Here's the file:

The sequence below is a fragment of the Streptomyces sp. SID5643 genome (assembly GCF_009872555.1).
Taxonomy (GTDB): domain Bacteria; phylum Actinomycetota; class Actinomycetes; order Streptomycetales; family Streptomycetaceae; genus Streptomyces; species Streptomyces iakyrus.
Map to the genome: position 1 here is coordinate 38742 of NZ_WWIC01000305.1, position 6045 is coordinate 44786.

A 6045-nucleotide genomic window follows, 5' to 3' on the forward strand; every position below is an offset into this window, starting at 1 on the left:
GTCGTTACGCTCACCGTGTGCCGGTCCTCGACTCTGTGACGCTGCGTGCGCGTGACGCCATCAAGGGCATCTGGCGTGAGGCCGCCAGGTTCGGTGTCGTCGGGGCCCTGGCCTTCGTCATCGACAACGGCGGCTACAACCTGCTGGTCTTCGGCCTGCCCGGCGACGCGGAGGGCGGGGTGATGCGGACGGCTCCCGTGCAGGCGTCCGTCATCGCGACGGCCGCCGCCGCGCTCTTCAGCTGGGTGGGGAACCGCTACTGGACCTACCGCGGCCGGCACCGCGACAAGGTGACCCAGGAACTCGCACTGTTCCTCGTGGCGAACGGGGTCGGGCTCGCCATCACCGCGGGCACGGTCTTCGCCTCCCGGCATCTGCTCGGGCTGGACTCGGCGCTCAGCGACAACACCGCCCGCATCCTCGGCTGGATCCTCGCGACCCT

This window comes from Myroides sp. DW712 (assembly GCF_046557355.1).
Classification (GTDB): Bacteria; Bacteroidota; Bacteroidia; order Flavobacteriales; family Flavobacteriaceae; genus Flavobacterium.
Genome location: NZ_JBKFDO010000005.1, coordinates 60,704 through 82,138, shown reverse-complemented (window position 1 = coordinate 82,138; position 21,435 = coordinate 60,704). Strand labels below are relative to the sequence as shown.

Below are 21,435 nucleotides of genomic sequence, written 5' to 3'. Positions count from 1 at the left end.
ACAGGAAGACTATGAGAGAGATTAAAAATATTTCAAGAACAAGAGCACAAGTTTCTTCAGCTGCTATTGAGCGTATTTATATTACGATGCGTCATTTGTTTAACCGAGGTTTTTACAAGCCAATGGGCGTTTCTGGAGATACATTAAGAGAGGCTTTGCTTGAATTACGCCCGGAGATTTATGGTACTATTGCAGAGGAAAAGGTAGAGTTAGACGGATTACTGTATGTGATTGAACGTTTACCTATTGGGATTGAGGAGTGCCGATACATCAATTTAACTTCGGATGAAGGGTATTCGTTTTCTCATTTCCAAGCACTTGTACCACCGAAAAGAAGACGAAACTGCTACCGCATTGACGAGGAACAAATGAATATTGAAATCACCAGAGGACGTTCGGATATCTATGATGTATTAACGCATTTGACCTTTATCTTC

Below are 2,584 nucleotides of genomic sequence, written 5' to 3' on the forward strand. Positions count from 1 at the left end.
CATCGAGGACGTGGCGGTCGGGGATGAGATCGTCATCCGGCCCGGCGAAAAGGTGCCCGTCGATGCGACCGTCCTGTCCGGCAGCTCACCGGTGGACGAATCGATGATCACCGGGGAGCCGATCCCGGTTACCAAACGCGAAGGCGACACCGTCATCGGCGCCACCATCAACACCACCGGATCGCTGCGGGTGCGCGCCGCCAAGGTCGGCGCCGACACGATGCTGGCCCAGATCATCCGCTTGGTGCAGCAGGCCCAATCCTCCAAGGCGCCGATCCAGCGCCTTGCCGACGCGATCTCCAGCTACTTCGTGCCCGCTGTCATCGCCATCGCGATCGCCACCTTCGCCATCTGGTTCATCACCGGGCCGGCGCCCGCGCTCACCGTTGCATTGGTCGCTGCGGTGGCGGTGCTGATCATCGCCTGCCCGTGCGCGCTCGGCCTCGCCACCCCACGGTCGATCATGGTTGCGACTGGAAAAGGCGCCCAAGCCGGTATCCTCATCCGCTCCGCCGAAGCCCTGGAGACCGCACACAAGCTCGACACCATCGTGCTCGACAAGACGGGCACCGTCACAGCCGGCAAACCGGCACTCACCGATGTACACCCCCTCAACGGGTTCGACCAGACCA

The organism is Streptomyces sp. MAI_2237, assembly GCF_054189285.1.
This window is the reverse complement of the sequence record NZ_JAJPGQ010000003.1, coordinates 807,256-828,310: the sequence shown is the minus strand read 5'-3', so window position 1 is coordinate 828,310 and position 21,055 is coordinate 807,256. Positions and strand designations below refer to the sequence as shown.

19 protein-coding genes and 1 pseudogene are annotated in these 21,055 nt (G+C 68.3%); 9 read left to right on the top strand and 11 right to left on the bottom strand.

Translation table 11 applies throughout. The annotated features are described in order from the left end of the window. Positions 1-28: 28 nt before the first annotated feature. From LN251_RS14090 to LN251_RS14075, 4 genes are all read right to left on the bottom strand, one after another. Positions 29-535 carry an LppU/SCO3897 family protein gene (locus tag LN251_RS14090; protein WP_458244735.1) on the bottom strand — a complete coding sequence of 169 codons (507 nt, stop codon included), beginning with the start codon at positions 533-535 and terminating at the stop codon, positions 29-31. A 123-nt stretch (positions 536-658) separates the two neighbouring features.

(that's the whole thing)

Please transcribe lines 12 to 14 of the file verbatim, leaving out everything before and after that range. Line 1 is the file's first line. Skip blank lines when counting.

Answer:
CATCGAGGACGTGGCGGTCGGGGATGAGATCGTCATCCGGCCCGGCGAAAAGGTGCCCGTCGATGCGACCGTCCTGTCCGGCAGCTCACCGGTGGACGAATCGATGATCACCGGGGAGCCGATCCCGGTTACCAAACGCGAAGGCGACACCGTCATCGGCGCCACCATCAACACCACCGGATCGCTGCGGGTGCGCGCCGCCAAGGTCGGCGCCGACACGATGCTGGCCCAGATCATCCGCTTGGTGCAGCAGGCCCAATCCTCCAAGGCGCCGATCCAGCGCCTTGCCGACGCGATCTCCAGCTACTTCGTGCCCGCTGTCATCGCCATCGCGATCGCCACCTTCGCCATCTGGTTCATCACCGGGCCGGCGCCCGCGCTCACCGTTGCATTGGTCGCTGCGGTGGCGGTGCTGATCATCGCCTGCCCGTGCGCGCTCGGCCTCGCCACCCCACGGTCGATCATGGTTGCGACTGGAAAAGGCGCCCAAGCCGGTATCCTCATCCGCTCCGCCGAAGCCCTGGAGACCGCACACAAGCTCGACACCATCGTGCTCGACAAGACGGGCACCGTCACAGCCGGCAAACCGGCACTCACCGATGTACACCCCCTCAACGGGTTCGACCAGACCA

The organism is Streptomyces sp. MAI_2237, assembly GCF_054189285.1.
This window is the reverse complement of the sequence record NZ_JAJPGQ010000003.1, coordinates 807,256-828,310: the sequence shown is the minus strand read 5'-3', so window position 1 is coordinate 828,310 and position 21,055 is coordinate 807,256. Positions and strand designations below refer to the sequence as shown.